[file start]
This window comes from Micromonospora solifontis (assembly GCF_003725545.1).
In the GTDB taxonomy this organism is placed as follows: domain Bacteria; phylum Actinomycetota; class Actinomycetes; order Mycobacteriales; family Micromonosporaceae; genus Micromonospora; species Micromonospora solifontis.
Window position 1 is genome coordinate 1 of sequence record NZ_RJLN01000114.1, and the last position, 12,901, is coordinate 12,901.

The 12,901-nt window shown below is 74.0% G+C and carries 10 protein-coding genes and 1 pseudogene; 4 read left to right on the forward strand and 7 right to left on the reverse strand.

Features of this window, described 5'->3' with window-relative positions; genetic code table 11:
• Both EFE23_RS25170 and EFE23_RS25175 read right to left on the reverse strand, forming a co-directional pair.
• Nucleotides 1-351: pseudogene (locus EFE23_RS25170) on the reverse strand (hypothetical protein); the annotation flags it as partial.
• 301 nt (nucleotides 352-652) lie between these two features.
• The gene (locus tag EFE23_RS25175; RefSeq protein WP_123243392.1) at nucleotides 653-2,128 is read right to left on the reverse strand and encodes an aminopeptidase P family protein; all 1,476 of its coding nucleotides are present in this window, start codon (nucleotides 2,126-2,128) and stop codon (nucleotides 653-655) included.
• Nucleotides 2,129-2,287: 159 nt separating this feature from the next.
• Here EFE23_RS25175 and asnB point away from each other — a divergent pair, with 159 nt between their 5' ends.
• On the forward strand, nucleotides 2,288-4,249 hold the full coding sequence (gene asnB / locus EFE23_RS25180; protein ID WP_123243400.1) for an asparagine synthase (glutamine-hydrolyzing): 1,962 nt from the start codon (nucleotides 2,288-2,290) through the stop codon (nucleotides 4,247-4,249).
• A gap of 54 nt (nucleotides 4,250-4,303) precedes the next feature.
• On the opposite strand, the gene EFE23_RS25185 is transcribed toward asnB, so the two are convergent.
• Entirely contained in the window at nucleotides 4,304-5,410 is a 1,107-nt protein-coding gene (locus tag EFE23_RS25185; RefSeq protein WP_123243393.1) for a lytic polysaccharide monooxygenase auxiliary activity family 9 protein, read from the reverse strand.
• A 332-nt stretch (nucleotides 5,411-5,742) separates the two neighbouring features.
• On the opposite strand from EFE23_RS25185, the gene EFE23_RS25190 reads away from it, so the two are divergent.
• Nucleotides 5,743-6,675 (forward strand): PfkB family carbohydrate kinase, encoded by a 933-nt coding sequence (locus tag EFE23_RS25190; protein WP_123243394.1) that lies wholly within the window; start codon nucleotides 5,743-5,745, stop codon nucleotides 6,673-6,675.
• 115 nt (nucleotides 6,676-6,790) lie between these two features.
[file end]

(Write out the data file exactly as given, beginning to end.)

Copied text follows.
This window comes from Micromonospora solifontis (assembly GCF_003725545.1).
In the GTDB taxonomy this organism is placed as follows: domain Bacteria; phylum Actinomycetota; class Actinomycetes; order Mycobacteriales; family Micromonosporaceae; genus Micromonospora; species Micromonospora solifontis.
Window position 1 is genome coordinate 1 of sequence record NZ_RJLN01000114.1, and the last position, 12,901, is coordinate 12,901.

The 12,901-nt window shown below is 74.0% G+C and carries 10 protein-coding genes and 1 pseudogene; 4 read left to right on the forward strand and 7 right to left on the reverse strand.

Features of this window, described 5'->3' with window-relative positions; genetic code table 11:
• Both EFE23_RS25170 and EFE23_RS25175 read right to left on the reverse strand, forming a co-directional pair.
• Nucleotides 1-351: pseudogene (locus EFE23_RS25170) on the reverse strand (hypothetical protein); the annotation flags it as partial.
• 301 nt (nucleotides 352-652) lie between these two features.
• The gene (locus tag EFE23_RS25175; RefSeq protein WP_123243392.1) at nucleotides 653-2,128 is read right to left on the reverse strand and encodes an aminopeptidase P family protein; all 1,476 of its coding nucleotides are present in this window, start codon (nucleotides 2,126-2,128) and stop codon (nucleotides 653-655) included.
• Nucleotides 2,129-2,287: 159 nt separating this feature from the next.
• Here EFE23_RS25175 and asnB point away from each other — a divergent pair, with 159 nt between their 5' ends.
• On the forward strand, nucleotides 2,288-4,249 hold the full coding sequence (gene asnB / locus EFE23_RS25180; protein ID WP_123243400.1) for an asparagine synthase (glutamine-hydrolyzing): 1,962 nt from the start codon (nucleotides 2,288-2,290) through the stop codon (nucleotides 4,247-4,249).
• A gap of 54 nt (nucleotides 4,250-4,303) precedes the next feature.
• On the opposite strand, the gene EFE23_RS25185 is transcribed toward asnB, so the two are convergent.
• Entirely contained in the window at nucleotides 4,304-5,410 is a 1,107-nt protein-coding gene (locus tag EFE23_RS25185; RefSeq protein WP_123243393.1) for a lytic polysaccharide monooxygenase auxiliary activity family 9 protein, read from the reverse strand.
• A 332-nt stretch (nucleotides 5,411-5,742) separates the two neighbouring features.
• On the opposite strand from EFE23_RS25185, the gene EFE23_RS25190 reads away from it, so the two are divergent.
• Nucleotides 5,743-6,675 (forward strand): PfkB family carbohydrate kinase, encoded by a 933-nt coding sequence (locus tag EFE23_RS25190; protein WP_123243394.1) that lies wholly within the window; start codon nucleotides 5,743-5,745, stop codon nucleotides 6,673-6,675.
• 115 nt (nucleotides 6,676-6,790) lie between these two features.